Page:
The analysis depicts that all the evaluations met the 63-point cut off for clinical relevance and significance. Some of the scores were above 80, with the highest being 82, thereby depicting a very disturbed patient. However, the highest score (82) was noted at the beginning of the evaluation on 5/8/2014, with the lowest score (66) being noted at the end of the assessment of 4/11/2014, hence indicating that the therapies helped the patient regarding emotional disturbances. At the end of the treatment, the score is above 63, the cut-off which shows that the client is still facing psychological difficulties that affect his quality of life. At the end of the evaluation, the T-Score for the DSM-5 assessment was 69.3. This score is above the T-65 cut off point, which demonstrates the clinical significance. The high sore shows that the client (Fred) is being adversely affected by the psychological symptoms that manifested themselves during the clinical and psychological treatment.

From the test findings, it was noted that Fred is an intelligent man who has great support for his family and has developed an excellent social network through the church engagements. He has been considering that his mood problems are psychological. However, the test findings indicate that he needs serious mental management.

Treatment History

After the diagnosis, Fred was subjected to various modalities of treatment, mainly the Individual Psychotherapy (90837), at the outpatient level of patient care. Both cognitive therapy and psychopharmacological therapy have been implemented. Effexor was administered to Fred with a dosage of 75mg for a period of 3 months. The treatments were administered with strategies that engaged the client regarding the cognitive techniques that aimed at controlling the self-depreciation and worry.

The treatment goal entailed an evaluation of the history of the depression, and the response to antidepressant medication, to check whether the therapy is alleviating the depressed moods and restore the level of functioning. Besides, the treatment aimed at ensuring the client developed strong cognitive beliefs and patterns. Finally, the treatment aimed at facilitating development of a consistently positive image and resolving the major conflicts that led to anxiety.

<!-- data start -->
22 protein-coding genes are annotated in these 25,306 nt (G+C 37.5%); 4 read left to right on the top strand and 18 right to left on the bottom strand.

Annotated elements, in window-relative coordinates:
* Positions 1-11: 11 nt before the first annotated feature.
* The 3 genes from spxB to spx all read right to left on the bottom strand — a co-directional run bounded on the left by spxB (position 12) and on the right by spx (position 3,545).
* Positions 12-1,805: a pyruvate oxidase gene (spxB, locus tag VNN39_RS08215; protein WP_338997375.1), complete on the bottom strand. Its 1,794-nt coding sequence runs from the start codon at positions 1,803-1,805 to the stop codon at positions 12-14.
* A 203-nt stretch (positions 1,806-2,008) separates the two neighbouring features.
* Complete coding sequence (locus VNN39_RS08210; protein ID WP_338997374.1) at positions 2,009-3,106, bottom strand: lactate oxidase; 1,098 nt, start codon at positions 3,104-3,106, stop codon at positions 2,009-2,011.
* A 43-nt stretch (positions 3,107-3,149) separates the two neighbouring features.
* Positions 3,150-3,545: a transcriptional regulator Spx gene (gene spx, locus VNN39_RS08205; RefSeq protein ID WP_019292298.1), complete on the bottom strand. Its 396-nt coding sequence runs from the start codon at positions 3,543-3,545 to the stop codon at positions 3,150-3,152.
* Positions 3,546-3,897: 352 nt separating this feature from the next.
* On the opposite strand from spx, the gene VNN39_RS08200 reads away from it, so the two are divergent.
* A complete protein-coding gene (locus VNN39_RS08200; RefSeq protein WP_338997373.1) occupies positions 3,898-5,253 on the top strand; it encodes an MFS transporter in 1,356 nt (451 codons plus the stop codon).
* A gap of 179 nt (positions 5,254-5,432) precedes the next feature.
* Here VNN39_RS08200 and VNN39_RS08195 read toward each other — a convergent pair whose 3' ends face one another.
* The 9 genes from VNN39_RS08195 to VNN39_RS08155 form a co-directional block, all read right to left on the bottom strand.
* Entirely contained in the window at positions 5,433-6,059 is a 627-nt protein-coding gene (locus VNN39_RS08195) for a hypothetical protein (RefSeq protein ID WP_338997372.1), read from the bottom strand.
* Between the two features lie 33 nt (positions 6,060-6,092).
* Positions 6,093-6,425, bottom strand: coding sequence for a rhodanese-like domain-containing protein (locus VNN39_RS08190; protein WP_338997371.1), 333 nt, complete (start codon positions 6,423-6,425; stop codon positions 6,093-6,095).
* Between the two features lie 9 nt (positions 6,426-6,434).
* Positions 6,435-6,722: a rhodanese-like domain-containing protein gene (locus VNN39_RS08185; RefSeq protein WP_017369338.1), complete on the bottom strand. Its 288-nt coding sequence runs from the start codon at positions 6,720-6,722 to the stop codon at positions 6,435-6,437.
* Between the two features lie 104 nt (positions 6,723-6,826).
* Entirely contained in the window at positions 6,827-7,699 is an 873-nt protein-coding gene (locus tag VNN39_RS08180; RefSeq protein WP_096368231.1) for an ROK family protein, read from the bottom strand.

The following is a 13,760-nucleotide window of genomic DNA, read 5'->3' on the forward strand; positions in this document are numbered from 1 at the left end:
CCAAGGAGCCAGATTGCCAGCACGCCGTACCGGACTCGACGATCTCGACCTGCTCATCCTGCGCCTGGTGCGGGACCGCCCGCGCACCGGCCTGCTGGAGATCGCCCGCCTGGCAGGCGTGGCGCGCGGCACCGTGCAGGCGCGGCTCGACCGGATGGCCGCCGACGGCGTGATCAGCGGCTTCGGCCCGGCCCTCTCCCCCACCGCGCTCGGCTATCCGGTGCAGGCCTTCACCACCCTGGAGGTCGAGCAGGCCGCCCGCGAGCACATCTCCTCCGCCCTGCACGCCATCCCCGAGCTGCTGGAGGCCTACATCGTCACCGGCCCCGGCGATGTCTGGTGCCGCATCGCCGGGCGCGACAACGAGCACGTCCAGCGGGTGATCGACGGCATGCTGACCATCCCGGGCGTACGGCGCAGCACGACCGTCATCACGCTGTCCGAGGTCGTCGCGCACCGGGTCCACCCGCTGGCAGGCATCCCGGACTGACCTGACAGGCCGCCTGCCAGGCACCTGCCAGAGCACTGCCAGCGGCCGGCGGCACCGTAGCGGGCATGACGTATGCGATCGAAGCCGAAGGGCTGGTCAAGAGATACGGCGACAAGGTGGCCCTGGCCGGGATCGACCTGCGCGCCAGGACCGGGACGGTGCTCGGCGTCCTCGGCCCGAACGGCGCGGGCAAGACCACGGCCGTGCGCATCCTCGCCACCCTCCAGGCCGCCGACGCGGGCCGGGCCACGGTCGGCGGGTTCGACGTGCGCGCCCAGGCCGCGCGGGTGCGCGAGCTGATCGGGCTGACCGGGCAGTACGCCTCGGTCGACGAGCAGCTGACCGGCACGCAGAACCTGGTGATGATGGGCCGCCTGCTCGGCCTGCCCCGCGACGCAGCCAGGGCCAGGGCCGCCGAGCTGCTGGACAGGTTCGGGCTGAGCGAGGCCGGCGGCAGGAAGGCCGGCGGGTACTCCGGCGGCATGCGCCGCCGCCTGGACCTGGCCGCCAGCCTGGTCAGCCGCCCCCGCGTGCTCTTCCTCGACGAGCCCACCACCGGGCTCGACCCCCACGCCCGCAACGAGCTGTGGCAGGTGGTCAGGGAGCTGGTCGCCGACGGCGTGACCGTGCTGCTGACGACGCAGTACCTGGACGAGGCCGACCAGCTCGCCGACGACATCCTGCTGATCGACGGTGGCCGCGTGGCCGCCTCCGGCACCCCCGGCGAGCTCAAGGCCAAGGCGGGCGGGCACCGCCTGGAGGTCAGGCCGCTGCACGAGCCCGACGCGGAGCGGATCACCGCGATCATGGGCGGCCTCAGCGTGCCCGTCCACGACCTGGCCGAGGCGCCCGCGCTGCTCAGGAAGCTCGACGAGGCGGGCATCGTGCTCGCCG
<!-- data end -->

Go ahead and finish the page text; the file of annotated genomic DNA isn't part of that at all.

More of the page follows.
Treatment Outcomes

Despite the treatment approaches conducted, Fred indicated that he was not able to solve his emotional challenges. However, he demonstrates the willingness to try mental health counselling. Besides, he is ready to take all his psychotropic medications as required by the doctor to stabilize his life, and he also hopes he will start to feel better. His wife has also been insisting that Fred takes part in the treatment, which he has not objected. However, Fred is still worried that he might not be saved, although his wife is determined to save him and help him to recover at whatever cost.

Summary and Conclusions

Fred is a white male aged 44 years, who presented symptoms of depression and later diagnosed with Major Depressive Disorder. Some of the prevalent symptoms that facilitated the diagnosis included the anhedonia, depressed mood, low self-esteem, anxiety, and suicidal thoughts that impaired his occupational functioning. Through his treatment for cognitive therapies, Fred demonstrated some improvement based on the changes in behavior. Besides, the results demonstrated reduced scores for impairment based on the OQ-45 and the BDI tests.


Based on the findings, it is still evident that Fred is experiencing psychological challenges. Although the therapies have improved his condition, he still faces problems that should be solved. Therefore, it is recommended that he continues with new medication and psychotherapy. To relieve some of the symptoms, prescription medications may be administered, such as atypical antidepressants, SSRIs, and other antidepressants deemed effective. The psychotherapy should also aim at solving the personal crises and evaluating new methods of solving problems. If the symptoms persist, alternative forms of therapy and treatment should be considered including in-patient care.

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Psychological History Case Study: Summary of Clinical Interviews & Testing Results. (2023, Mar 01). Retrieved from